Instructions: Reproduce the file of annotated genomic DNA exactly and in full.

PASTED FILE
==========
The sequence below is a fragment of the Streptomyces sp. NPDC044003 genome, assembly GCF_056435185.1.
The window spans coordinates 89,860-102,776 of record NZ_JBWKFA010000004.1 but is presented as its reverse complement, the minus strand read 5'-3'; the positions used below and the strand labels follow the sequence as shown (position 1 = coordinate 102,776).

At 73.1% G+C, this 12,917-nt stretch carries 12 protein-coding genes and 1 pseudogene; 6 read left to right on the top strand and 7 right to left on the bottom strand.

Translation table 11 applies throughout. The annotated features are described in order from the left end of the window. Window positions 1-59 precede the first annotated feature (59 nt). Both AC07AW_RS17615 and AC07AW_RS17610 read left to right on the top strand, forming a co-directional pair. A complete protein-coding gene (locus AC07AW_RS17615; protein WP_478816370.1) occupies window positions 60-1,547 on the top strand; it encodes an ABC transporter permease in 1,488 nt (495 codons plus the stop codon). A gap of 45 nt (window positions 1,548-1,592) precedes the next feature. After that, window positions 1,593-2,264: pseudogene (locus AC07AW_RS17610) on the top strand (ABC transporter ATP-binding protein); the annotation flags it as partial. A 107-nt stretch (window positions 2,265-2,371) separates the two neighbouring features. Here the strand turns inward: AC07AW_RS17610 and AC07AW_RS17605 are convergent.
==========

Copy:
The sequence below is a fragment of the Streptomyces sp. NPDC044003 genome, assembly GCF_056435185.1.
The window spans coordinates 89,860-102,776 of record NZ_JBWKFA010000004.1 but is presented as its reverse complement, the minus strand read 5'-3'; the positions used below and the strand labels follow the sequence as shown (position 1 = coordinate 102,776).

At 73.1% G+C, this 12,917-nt stretch carries 12 protein-coding genes and 1 pseudogene; 6 read left to right on the top strand and 7 right to left on the bottom strand.

Translation table 11 applies throughout. The annotated features are described in order from the left end of the window. Window positions 1-59 precede the first annotated feature (59 nt). Both AC07AW_RS17615 and AC07AW_RS17610 read left to right on the top strand, forming a co-directional pair. A complete protein-coding gene (locus AC07AW_RS17615; protein WP_478816370.1) occupies window positions 60-1,547 on the top strand; it encodes an ABC transporter permease in 1,488 nt (495 codons plus the stop codon). A gap of 45 nt (window positions 1,548-1,592) precedes the next feature. After that, window positions 1,593-2,264: pseudogene (locus AC07AW_RS17610) on the top strand (ABC transporter ATP-binding protein); the annotation flags it as partial. A 107-nt stretch (window positions 2,265-2,371) separates the two neighbouring features. Here the strand turns inward: AC07AW_RS17610 and AC07AW_RS17605 are convergent.